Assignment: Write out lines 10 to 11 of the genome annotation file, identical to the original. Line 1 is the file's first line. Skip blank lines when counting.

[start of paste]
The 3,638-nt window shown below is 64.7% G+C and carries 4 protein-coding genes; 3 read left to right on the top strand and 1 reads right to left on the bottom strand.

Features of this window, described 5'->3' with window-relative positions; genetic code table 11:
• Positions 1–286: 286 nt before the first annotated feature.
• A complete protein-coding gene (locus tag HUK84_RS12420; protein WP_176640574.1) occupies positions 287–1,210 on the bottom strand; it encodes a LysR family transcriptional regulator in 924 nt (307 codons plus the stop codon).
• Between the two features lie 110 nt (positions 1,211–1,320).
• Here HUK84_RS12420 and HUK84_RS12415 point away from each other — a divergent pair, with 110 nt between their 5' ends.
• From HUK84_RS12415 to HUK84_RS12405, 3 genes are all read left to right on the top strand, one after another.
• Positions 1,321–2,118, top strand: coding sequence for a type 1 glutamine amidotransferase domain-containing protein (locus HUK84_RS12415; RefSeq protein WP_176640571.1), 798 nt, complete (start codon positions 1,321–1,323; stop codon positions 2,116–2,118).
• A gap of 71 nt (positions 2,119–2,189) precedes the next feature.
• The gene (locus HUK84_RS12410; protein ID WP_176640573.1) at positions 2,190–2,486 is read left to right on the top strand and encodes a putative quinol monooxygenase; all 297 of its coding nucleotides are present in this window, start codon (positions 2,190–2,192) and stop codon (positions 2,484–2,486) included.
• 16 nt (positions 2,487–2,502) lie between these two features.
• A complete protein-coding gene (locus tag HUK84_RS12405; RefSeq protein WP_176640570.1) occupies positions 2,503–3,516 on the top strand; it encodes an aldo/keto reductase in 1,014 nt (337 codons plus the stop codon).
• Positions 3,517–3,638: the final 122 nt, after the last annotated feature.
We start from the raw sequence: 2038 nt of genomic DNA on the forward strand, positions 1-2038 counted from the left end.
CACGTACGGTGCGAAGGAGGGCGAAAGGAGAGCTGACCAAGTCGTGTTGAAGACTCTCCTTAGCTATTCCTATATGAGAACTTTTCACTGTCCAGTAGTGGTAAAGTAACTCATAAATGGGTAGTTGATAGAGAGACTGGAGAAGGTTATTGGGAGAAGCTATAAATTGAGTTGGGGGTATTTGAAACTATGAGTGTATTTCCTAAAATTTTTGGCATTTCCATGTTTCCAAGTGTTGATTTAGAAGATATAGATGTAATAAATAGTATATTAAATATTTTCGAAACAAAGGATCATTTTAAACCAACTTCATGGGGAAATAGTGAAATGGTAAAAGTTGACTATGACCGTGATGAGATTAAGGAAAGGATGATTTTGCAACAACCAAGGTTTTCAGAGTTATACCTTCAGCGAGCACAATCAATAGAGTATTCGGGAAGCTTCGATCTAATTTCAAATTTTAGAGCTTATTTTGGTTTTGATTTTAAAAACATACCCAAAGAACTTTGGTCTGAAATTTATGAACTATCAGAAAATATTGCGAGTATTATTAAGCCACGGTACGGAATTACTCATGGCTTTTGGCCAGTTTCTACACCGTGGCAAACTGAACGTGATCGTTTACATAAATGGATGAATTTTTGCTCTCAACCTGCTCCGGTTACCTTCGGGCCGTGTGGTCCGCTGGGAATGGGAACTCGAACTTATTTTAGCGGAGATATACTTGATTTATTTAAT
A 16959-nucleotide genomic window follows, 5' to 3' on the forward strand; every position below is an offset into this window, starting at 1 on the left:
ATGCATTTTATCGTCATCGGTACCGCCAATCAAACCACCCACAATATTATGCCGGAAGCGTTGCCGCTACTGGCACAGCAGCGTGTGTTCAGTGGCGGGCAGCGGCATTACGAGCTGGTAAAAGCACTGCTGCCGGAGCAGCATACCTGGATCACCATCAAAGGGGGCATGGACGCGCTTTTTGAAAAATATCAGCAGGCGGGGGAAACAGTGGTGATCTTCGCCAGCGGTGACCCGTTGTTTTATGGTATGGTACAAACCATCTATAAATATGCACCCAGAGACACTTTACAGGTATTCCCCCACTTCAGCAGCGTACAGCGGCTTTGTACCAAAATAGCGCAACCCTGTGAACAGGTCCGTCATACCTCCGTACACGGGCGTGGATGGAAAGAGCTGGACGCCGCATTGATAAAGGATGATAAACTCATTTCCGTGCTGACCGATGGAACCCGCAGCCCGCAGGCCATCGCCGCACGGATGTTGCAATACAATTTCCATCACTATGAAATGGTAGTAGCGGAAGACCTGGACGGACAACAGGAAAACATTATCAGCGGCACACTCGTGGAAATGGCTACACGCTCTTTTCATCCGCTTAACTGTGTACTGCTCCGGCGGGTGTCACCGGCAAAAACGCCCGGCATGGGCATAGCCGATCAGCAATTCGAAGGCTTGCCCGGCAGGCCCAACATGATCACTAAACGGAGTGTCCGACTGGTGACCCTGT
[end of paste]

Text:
• The gene (locus HUK84_RS12410; protein ID WP_176640573.1) at positions 2,190–2,486 is read left to right on the top strand and encodes a putative quinol monooxygenase; all 297 of its coding nucleotides are present in this window, start codon (positions 2,190–2,192) and stop codon (positions 2,484–2,486) included.
• 16 nt (positions 2,487–2,502) lie between these two features.